(Note: The 2400G & 2200G appear to already be listed on retailers, despite the fact that, at time of writing, embargo is still on)
Our latest Ask GN episode talks methodology and benchmarking challenges with GPU boost, GDDR6 availability, "mining" on AMD's Radeon SSG, and more. This is also our first episode that comes with a new accompaniment, released in the form of a Patreon-only Ask GN. The separate video is visible to Patreon backers, and answers a couple extra questions that were submitted via the Patreon Discord.
As usual, timestamps are provided below the embedded video. The major focus is on some quick GDDR6 news, then some discussion on GPU benchmarking approaches.
Find out more below:
This hardware news round-up covers the past week in PC hardware, including information on AMD's Ryzen+Vega amalgam, CPU "shortage" sensationalism, Newegg commission changes, and more. As usual, our HW News series is written as a video, but we publish show notes alongside the video. We'll leave those below the embed.
The big news for the week was AMD's 2400G & 2200G APUs, which are due out on Monday of next week. The higher-end APU will be priced around $170, and will primarily compete with low-end CPU+GPU combinations (e.g. GT 1030 and low-end R3). Of course, the APUs also carve an interesting niche in a market with limited dGPU supply. Strategically, this is a good launch window for AMD APUs.
Newegg today revoked its affiliate commission for video cards, which the company's sub-affiliate networks declare to be a change pursuant to "Bitcoin's unexpected popularity." This statement, of course, is comprised primarily of a misunderstanding or misattribution of the market (or bullshit, in other words), although it does consist of some truth. By "Bitcoin," we must first assume that the company really means "cryptocurrency," seeing as Bitcoin is functionally unminable on GPUs. Making this assumption still does not account for the GPU price increase, though; the price increase, as we've discussed on numerous occasions, is mostly resultant of GPU memory prices and GPU memory availability moving in inversely proportional directions. In recent interviews with manufacturers, we learned that 8GB of GDDR5 has increased in manufacturing cost, and has increased BOM, by $20-$30. From what we understand, GDDR5 price movements are typically on a scale of +/- $5, but the $20-$30 hike necessitated some vendors to officially raise GPU MSRP (not just third-party retail price, but actual MSRP).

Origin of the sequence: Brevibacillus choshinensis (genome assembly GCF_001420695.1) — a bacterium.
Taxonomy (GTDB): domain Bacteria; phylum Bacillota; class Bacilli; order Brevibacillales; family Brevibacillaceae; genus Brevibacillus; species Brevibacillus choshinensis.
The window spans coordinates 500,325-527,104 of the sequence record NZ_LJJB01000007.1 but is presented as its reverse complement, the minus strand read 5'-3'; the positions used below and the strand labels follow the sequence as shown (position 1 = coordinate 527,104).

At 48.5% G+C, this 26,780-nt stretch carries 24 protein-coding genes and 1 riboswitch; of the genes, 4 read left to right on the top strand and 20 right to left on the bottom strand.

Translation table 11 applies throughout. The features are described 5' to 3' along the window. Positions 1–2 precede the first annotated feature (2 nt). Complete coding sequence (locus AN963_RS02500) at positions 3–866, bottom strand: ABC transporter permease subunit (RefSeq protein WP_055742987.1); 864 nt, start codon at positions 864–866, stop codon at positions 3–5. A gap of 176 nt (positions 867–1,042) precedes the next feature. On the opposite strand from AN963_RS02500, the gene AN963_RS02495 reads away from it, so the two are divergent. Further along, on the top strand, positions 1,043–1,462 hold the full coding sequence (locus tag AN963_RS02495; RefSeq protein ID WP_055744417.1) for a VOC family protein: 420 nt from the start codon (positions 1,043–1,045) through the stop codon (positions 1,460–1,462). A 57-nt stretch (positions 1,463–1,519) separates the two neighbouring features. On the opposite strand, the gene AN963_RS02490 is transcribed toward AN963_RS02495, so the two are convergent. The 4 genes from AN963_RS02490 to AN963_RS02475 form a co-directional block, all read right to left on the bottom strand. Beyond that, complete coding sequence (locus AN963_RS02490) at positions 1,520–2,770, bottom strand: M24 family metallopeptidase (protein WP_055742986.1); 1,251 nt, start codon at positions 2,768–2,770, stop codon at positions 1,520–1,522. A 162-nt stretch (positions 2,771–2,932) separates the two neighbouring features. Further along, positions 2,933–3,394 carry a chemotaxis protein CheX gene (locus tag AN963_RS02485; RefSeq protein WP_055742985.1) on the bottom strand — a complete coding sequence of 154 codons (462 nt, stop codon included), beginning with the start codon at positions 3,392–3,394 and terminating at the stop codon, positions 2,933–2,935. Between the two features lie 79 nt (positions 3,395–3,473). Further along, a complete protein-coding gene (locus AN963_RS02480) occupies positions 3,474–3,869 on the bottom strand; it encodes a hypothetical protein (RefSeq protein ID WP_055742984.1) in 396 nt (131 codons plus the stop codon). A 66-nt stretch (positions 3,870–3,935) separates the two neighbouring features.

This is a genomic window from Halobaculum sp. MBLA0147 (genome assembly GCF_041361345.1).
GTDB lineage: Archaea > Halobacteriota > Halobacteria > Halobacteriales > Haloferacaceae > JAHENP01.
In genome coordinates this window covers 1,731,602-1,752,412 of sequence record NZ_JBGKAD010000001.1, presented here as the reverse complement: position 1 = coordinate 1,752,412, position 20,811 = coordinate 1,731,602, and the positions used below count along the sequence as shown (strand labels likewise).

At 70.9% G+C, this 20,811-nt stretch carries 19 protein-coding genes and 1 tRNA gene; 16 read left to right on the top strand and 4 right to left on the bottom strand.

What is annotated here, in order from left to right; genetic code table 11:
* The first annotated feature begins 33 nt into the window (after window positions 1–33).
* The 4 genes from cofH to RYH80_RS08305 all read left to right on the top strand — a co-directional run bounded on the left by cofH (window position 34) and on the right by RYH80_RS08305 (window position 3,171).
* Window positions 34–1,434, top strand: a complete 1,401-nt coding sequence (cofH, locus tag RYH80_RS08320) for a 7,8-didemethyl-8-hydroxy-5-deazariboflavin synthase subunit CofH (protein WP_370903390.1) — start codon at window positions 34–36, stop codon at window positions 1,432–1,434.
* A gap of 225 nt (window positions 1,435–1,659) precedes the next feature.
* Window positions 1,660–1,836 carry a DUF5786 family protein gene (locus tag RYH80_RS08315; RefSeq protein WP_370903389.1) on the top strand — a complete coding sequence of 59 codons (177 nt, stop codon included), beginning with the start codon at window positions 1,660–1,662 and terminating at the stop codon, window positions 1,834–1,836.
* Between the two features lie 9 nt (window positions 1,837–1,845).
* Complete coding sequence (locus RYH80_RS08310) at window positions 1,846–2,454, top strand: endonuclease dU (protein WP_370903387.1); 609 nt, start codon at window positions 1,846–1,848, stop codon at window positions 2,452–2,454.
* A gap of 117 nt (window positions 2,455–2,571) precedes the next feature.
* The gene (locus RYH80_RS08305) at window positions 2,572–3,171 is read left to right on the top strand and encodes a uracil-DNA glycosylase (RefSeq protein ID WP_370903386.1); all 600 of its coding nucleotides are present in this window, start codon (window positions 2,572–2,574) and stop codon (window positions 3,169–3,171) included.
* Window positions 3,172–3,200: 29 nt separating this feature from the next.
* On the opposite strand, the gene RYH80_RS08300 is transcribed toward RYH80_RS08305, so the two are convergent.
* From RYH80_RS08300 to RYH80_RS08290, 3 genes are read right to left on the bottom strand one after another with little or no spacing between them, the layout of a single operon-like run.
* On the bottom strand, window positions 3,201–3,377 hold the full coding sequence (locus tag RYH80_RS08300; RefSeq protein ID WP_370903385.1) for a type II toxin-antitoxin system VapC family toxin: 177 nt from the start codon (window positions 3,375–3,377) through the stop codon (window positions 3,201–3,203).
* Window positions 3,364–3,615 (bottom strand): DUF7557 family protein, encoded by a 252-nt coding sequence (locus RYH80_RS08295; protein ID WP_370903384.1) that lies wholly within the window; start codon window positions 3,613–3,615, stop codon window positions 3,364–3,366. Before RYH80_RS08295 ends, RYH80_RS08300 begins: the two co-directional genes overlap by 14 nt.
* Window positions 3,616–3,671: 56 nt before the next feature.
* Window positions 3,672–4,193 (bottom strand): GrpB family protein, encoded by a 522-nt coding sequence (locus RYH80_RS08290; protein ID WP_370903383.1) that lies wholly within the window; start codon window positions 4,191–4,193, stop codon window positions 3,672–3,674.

Update: Square Enix is aware of this issue, has acknowledged its existence, and is working on an update for launch.
Although we don't believe this to be intentional, the Final Fantasy XV benchmark is among the most misleading we’ve encountered in recent history. This is likely a result of restrictive development timelines and a resistance to delaying product launch and, ultimately, that developers see this as "just" a benchmark. That said, the benchmark is what's used for folks to get an early idea of how their graphics cards will perform in the game. From what we've seen, that's not accurate to reality. Not only does the benchmark lack technology shown in tech demonstrations (we hope these will be added later, like strand deformation), but it is still taking performance hits for graphics settings that fail to materialize as visual fidelity improvements. Much of this stems from GameWorks settings, so we've been in contact with nVidia over these findings for the past few days.